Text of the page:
Jasmine Beach-Ferrara speaks at a downtown Asheville rally in April following an ICE enforcement action in Buncombe and Henderson counties.
Two Asheville politicians – Buncombe County Commissioner Jasmine Beach-Ferrara and N.C. Rep. Susan Fisher – have joined a national call to abolish U.S. Immigration and Customs Enforcement in the wake of Trump administration immigration policies.
The Durham Herald-Sun reports that Beach-Ferrara and Fisher have signed an open letter that has been signed by more than 100 elected officials from across the country. You can read the letter at electedstoabolishice.com. In part, it states:
We are outraged at the recent actions of the administration, which have separated over 2,000 families who came to this country fleeing violence and seeking asylum, only to be detained and cruelly and capriciously separated. We fundamentally believe that our country can and should be a place where people seeking freedom and opportunity can find a home.
In the last two weeks, we have seen countless stories about babies and children being ripped from the arms of their mothers and fathers so that their parents can be funneled, without due process of law, through criminal prosecutions off of which private prison companies stand to make millions of dollars.
As leaders and elected officials, we are committed to ensuring that our communities have the opportunity to thrive – that means everything from keeping our infrastructure up-to-date and creating good jobs to ensure that our kids get a quality education. Above all else, we are responsible for the safety of people in our communities. Our government should encourage civic and community participation and increase the quality of lives of our residents. The presence of ICE in our neighborhoods, schools, workplaces, places of worship, and homes, makes this impossible.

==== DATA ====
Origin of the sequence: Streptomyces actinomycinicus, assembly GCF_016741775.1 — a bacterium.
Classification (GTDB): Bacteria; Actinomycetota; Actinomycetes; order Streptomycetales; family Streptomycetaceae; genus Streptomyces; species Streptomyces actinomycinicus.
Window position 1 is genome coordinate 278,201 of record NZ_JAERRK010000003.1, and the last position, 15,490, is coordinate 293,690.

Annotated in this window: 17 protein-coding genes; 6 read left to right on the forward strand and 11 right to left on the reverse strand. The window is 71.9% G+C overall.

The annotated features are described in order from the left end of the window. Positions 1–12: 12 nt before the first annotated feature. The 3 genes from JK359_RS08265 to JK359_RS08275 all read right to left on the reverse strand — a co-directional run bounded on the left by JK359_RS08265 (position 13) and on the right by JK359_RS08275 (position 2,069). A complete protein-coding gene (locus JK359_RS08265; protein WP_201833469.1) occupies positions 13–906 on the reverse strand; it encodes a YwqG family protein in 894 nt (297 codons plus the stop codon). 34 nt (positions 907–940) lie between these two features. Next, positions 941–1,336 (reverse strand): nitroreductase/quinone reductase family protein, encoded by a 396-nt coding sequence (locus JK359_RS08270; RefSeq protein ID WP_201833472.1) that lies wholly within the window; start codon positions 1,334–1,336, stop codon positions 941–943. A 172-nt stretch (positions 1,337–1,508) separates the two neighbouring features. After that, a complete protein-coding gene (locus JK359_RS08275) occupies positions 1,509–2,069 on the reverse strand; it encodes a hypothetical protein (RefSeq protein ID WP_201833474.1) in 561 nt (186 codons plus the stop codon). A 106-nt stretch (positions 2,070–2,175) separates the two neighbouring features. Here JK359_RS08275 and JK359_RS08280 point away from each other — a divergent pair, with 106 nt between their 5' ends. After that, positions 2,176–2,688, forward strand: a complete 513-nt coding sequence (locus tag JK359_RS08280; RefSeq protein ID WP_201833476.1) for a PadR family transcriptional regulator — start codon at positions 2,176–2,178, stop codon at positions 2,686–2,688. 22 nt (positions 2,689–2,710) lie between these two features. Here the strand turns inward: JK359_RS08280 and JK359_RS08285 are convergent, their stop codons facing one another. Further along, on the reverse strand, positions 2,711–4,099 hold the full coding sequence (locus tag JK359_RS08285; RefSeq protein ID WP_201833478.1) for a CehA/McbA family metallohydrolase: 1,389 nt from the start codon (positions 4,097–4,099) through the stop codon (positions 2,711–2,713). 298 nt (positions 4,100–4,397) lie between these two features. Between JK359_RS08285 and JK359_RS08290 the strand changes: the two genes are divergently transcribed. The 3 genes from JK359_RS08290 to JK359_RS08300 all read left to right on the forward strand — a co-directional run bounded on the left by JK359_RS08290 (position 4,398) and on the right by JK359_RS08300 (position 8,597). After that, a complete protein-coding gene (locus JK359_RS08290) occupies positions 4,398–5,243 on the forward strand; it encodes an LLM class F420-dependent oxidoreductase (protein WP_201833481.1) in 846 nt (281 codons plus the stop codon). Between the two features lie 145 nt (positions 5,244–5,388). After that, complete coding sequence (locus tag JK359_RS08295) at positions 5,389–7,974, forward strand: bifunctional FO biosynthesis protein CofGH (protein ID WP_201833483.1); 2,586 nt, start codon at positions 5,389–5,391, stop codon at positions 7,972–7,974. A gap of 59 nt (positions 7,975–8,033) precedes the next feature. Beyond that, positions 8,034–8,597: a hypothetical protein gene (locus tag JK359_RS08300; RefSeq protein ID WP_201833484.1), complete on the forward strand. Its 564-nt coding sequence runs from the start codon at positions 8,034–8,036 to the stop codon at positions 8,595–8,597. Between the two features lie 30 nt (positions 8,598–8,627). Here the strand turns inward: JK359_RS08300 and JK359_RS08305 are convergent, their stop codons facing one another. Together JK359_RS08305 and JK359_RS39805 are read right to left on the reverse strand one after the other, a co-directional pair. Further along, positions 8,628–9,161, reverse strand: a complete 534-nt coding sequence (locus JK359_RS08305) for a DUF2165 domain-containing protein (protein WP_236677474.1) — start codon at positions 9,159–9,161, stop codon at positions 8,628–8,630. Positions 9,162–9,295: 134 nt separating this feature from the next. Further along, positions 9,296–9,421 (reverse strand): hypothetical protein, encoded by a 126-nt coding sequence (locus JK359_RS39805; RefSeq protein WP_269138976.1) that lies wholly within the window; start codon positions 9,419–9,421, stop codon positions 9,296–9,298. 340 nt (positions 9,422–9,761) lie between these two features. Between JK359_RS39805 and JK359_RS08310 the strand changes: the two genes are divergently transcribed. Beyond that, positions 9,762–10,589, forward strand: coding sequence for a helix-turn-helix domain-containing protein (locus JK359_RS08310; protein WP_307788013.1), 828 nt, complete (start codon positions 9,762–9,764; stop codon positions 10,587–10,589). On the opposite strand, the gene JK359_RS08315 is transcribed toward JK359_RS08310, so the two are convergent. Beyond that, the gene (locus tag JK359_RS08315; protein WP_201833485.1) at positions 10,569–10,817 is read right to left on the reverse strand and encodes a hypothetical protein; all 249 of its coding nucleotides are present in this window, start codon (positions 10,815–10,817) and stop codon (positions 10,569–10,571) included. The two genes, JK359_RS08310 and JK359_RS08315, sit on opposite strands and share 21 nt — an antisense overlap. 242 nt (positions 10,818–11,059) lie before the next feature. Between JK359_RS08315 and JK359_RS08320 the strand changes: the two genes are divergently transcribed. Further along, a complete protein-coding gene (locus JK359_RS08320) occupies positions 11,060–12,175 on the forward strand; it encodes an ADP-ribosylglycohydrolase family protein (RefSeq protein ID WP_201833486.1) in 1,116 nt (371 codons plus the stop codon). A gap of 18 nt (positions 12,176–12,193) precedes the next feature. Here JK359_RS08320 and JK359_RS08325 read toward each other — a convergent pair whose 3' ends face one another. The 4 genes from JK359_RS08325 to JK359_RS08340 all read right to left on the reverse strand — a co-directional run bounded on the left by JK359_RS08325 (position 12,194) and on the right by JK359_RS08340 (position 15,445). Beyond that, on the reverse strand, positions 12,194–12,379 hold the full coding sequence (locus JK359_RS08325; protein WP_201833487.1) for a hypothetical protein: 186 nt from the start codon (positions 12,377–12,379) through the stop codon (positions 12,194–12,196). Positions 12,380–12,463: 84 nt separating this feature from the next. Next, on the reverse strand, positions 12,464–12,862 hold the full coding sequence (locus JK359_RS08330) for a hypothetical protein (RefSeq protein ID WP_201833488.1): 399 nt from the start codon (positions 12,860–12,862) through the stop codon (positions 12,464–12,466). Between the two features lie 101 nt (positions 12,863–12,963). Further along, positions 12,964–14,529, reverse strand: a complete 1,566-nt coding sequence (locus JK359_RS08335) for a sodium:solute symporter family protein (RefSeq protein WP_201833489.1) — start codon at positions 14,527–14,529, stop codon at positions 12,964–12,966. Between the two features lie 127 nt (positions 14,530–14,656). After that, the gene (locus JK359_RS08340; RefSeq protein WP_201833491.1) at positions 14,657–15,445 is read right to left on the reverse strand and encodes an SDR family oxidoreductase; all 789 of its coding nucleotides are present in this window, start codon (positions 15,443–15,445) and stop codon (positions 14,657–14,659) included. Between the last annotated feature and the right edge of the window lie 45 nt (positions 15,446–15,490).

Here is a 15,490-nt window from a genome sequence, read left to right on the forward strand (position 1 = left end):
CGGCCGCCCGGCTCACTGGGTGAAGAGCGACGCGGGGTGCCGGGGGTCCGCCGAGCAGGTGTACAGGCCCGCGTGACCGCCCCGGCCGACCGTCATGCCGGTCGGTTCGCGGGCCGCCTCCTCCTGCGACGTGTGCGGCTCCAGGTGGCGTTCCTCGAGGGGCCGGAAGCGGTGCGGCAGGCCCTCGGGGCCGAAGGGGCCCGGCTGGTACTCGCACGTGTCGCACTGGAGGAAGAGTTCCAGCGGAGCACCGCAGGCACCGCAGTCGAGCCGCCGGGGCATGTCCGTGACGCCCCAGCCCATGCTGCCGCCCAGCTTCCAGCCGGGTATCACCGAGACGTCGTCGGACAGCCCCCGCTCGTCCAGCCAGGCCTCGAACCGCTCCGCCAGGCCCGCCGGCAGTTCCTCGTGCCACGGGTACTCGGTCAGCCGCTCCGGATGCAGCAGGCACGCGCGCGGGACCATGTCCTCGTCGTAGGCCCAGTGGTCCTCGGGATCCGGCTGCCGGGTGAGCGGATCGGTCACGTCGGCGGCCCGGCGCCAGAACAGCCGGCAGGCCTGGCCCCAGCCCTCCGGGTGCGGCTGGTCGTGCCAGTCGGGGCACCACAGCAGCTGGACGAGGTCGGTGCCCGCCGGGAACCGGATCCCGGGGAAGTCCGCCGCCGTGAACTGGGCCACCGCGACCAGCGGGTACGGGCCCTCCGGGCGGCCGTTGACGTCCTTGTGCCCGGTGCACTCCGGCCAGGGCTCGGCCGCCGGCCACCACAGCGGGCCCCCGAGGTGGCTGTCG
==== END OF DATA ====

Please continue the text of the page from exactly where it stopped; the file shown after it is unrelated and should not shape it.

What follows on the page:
The letter comes as the Trump administration enacted a policy that separated children from their families at the U.S. border with Mexico. The administration has reversed that policy and is now working to meet a court order to reunite hundreds of young children with their parents.
Earlier this year, ICE officials arrested about a dozen people in an enforcement action in Buncombe and Henderson counties. Beach-Ferrara was one of a handful of local officials who criticized the action and called for support of the families of those detained.